The The Hunger Games: Catching Fire gave plenty of opportunities for designers to design ideas based on its dystopic world merging with the high-tech luxury of the Capitol and the poverty of the old-fashioned rural districts of miners and farmers. Here is what some professionals: Angela Riechers art director and writer, and Alexandra Lange architecture and design critic had to say about the environment, the clothes and the make-up of the extraordinary world of Katniss Everdeen.
Check out the pictures of the retro-dystopian design, alongside their comments here:
...parts of the combatants' buoyancy suits had the same hexagonal patterning as the electromagnetic dome over the Arena, which hinted at some kind of sinister design connection. (Riechers)
Last time around, we were struck by the extreme geometry of the Cornucopia, a classic idea pushed appropriately into a lethal, angular form—meant to house weapons, not pumpkins—with references to the work of Frank Gehry and Greg Lynn. But why not iterate? This year's cornucopia was like the last, but with more angles added, and it wasn't put to use. It isn't on its shear walls that tributes die, but on the rocks below. Those rocks looked like the fake boulders that we use to keep the apes in their habitats at zoos nowadays. That parallel could have had some resonance had they been used the same way. But no. It's the technology under the rocks, in the trees, in the sky that make the arena lethal. But the movie, boringly, chose to hide that technology. Why not let the sets do the talking? (Lange)
The Cleopatra reference:
I would have loved more arguments between Katniss and her handlers about her wedding dress, contrasted with her shooting her computer-generated foes in the tribute training center (which still looks like a basement by Marcel Breuer). Maybe the Cleopatra references in her Capitol costuming were supposed to make the point that she’s a controversial female figurehead. (Lange)
I saw a lot of Vogue-in-the '60s/'70s eye makeup things in the Capitol—very Penelope Tree—and wished there was more of it. The color palette of the movie was much more muted and grim than the first time around, overall. Maybe the intent was to indicate that everyone was feeling oppressed, not just the people from the Districts. Even Effie's dresses were not as blinding in color, though they were for the most part still plenty sharp and pointy, or silly baby-doll, too-short numbers. (Riechers)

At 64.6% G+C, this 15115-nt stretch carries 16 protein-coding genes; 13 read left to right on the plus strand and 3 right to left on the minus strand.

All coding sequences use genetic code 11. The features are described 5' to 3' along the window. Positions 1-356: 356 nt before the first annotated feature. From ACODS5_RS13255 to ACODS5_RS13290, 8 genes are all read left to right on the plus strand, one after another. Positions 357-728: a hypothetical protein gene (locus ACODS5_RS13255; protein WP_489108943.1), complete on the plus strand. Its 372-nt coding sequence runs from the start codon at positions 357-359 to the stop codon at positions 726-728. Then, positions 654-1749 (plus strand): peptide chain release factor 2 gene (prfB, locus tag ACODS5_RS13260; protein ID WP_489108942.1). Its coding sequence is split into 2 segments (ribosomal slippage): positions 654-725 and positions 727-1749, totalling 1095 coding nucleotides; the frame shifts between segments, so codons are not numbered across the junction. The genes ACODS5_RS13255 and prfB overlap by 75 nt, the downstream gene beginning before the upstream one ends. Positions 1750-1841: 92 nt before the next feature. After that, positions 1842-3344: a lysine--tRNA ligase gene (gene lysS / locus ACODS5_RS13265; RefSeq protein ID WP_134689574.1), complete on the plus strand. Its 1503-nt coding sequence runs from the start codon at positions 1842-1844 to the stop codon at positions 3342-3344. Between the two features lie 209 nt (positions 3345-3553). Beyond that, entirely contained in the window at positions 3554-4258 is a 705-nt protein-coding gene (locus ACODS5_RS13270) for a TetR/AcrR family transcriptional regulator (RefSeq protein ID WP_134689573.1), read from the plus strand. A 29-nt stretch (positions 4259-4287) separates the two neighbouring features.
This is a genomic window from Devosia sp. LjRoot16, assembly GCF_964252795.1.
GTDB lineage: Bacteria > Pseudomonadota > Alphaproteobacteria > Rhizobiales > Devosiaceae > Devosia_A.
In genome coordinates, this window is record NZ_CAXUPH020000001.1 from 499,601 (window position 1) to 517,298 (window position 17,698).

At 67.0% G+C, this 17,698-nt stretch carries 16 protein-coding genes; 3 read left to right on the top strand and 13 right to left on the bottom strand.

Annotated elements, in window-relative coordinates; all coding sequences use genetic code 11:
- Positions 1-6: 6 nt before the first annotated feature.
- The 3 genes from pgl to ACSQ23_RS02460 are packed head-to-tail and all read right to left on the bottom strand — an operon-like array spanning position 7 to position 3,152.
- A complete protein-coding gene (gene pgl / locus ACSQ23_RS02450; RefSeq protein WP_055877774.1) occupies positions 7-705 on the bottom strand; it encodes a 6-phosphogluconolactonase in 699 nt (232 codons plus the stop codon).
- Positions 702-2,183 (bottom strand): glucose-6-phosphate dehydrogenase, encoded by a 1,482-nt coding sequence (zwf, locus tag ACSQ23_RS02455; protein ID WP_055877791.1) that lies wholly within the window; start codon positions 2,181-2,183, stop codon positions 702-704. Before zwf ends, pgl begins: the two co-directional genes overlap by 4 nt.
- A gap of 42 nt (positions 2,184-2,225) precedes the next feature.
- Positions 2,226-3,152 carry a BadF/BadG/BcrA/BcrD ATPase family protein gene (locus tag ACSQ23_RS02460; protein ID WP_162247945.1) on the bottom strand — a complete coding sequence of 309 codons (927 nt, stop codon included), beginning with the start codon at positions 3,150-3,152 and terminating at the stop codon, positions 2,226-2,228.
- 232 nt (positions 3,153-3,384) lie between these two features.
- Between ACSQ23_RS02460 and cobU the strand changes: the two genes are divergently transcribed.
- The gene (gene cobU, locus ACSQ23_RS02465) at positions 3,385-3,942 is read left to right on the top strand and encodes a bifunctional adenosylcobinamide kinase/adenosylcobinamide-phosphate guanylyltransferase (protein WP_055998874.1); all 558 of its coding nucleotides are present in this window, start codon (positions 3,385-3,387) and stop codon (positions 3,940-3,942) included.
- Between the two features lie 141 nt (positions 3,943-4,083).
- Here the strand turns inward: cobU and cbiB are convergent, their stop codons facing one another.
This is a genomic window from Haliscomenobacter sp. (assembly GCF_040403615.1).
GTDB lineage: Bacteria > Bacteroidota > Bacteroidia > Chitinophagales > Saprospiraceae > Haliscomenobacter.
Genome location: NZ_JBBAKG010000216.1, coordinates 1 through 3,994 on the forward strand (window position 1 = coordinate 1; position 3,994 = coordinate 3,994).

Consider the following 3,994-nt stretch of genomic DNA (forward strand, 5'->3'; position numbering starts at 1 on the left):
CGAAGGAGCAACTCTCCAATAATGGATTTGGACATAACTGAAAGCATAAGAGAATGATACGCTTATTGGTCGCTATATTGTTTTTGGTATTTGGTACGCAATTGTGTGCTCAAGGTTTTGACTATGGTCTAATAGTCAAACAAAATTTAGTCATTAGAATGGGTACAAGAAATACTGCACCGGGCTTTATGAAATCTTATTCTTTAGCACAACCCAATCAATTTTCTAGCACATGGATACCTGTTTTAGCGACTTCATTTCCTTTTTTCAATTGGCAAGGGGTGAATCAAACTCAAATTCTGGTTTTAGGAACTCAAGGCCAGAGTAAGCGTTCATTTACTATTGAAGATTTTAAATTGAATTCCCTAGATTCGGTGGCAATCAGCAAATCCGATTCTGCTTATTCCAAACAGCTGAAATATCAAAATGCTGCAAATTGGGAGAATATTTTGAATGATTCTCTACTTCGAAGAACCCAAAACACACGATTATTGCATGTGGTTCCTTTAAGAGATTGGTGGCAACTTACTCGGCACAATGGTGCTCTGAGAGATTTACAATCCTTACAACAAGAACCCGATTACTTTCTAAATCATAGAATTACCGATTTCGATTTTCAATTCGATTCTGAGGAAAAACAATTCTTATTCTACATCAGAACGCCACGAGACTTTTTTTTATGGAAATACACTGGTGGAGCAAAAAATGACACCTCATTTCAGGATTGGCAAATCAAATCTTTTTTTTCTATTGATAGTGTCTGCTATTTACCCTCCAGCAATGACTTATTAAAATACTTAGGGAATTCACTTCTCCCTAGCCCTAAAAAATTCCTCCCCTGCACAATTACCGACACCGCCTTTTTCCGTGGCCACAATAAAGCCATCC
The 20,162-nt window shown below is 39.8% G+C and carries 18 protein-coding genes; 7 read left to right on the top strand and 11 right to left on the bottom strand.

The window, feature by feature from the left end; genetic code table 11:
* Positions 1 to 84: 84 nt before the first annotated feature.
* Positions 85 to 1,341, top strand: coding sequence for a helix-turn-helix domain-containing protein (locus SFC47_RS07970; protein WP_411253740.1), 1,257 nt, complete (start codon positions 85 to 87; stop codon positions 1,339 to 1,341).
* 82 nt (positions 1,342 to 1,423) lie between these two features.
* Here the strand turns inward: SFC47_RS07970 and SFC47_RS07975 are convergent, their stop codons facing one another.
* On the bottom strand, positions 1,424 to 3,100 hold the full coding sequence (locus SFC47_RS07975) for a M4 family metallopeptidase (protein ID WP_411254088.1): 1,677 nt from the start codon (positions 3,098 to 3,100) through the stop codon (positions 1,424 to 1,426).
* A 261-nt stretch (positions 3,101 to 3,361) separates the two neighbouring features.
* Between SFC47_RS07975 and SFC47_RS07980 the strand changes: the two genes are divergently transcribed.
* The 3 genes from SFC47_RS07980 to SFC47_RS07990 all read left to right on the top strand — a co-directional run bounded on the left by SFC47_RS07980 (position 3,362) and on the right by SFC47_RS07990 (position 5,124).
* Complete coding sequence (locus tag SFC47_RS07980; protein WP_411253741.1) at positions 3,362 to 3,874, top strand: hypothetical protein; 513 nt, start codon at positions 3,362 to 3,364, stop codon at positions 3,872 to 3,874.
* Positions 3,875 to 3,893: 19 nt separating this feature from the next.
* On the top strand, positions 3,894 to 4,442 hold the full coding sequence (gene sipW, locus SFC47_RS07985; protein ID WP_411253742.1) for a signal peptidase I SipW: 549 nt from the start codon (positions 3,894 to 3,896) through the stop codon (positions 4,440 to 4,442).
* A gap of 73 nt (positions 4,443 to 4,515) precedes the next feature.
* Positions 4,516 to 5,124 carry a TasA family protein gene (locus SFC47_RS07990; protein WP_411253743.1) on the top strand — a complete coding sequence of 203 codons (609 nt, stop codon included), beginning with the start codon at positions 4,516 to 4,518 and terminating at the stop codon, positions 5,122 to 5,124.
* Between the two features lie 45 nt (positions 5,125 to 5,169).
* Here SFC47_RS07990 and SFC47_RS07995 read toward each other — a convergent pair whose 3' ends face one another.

is pretty great as Johanna Mason, and I loved how insane her lashes were even as she was straightjacketed into the forest-theme costumes deemed appropriate for District Seven. (Lange)
Effie seems to be thawing out, gaining some human feelings and sense of right and wrong. Is it wrong to say that when she was strictly a cartoon villain, she was a more interesting character? Maybe her Monarch dress could have been made from live butterflies—now that would have been horrifyingly cruel. Her red dress, which we see a bit later, reminded me of a student project I saw once that used about a million Melitta coffee filters to make a coat. Slightly ridiculous, like all her outfits, but not so threatening. So are her clothes saying she’s coming around? Maybe she’ll join the revolution? (Riechers)
The more interesting fashion was outside the Capitol, where one suspected the rebellion might be sponsored by Etsy. Katniss's crumpled blue linen, her one-shoulder chunky knit vest, her layers. We get it: She’s protecting herself, and they are letting her be a tomboy and wear pants, but it made her undramatized transformation into baby Liz Taylor even stranger. (Lange)
The one architectural setting that made me laugh out loud was the oval glass elevator in which Johanna Mason strips. It’s a great scene, and I immediately recognized the work of the ultimate 1980s sci-fi architect, John Portman. The Internet tells me it was filmed in Portman’s Marriott Marquis in Atlanta. It would have made sense for President Snow to start pushing his power imagery further, into the baroque curves of Portman. I wanted more sinister effects like the eyes-everywhere moment in that glass elevator, or the flowers projected on the front of the Capitol building for that decadent party. (Lange)
The other explicit design shout-out was made on the train, which, as we noted, references the great streamline designers like Henry Dreyfuss. Katniss finds a place to be alone at the back, in an incredible skylit, half-round car. It’s one of the most futurist moments in the movie, and yet it too is from the past: Brooks Stevens’s SkyTop lounge car from the Olympian Hiawatha line, made in 1948. Those trains were advertised to families who wanted to see the USA in style, so it’s an interesting ironic reference: What Katniss sees from her lounge is a militarized, repressive landscape, the cotton fields of District 11 policed by giant Humvees. (Lange)
(source: The Atlantic)
What do you think? Do you agree with their critical opinion?